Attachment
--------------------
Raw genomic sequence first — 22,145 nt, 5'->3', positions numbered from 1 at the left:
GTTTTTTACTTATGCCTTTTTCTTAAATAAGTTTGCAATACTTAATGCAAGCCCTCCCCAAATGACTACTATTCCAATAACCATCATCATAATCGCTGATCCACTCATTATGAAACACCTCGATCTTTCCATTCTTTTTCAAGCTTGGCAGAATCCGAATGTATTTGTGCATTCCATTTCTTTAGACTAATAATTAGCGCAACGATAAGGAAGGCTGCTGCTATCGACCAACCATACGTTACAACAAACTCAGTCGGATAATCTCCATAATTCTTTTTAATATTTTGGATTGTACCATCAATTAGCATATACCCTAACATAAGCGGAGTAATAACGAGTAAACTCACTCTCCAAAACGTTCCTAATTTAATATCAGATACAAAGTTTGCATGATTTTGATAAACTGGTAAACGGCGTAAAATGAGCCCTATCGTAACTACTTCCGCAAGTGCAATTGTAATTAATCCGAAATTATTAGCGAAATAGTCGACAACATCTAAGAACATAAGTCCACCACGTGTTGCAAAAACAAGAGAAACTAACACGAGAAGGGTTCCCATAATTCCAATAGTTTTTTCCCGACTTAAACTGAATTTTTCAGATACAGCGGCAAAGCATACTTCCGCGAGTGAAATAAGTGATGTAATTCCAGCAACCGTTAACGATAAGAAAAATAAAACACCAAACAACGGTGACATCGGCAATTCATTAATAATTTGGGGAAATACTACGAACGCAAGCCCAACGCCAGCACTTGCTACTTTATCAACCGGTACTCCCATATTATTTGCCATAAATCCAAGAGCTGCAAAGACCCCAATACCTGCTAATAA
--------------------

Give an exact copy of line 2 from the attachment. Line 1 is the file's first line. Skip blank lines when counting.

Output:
GTTTTTTACTTATGCCTTTTTCTTAAATAAGTTTGCAATACTTAATGCAAGCCCTCCCCAAATGACTACTATTCCAATAACCATCATCATAATCGCTGATCCACTCATTATGAAACACCTCGATCTTTCCATTCTTTTTCAAGCTTGGCAGAATCCGAATGTATTTGTGCATTCCATTTCTTTAGACTAATAATTAGCGCAACGATAAGGAAGGCTGCTGCTATCGACCAACCATACGTTACAACAAACTCAGTCGGATAATCTCCATAATTCTTTTTAATATTTTGGATTGTACCATCAATTAGCATATACCCTAACATAAGCGGAGTAATAACGAGTAAACTCACTCTCCAAAACGTTCCTAATTTAATATCAGATACAAAGTTTGCATGATTTTGATAAACTGGTAAACGGCGTAAAATGAGCCCTATCGTAACTACTTCCGCAAGTGCAATTGTAATTAATCCGAAATTATTAGCGAAATAGTCGACAACATCTAAGAACATAAGTCCACCACGTGTTGCAAAAACAAGAGAAACTAACACGAGAAGGGTTCCCATAATTCCAATAGTTTTTTCCCGACTTAAACTGAATTTTTCAGATACAGCGGCAAAGCATACTTCCGCGAGTGAAATAAGTGATGTAATTCCAGCAACCGTTAACGATAAGAAAAATAAAACACCAAACAACGGTGACATCGGCAATTCATTAATAATTTGGGGAAATACTACGAACGCAAGCCCAACGCCAGCACTTGCTACTTTATCAACCGGTACTCCCATATTATTTGCCATAAATCCAAGAGCTGCAAAGACCCCAATACCTGCTAATAA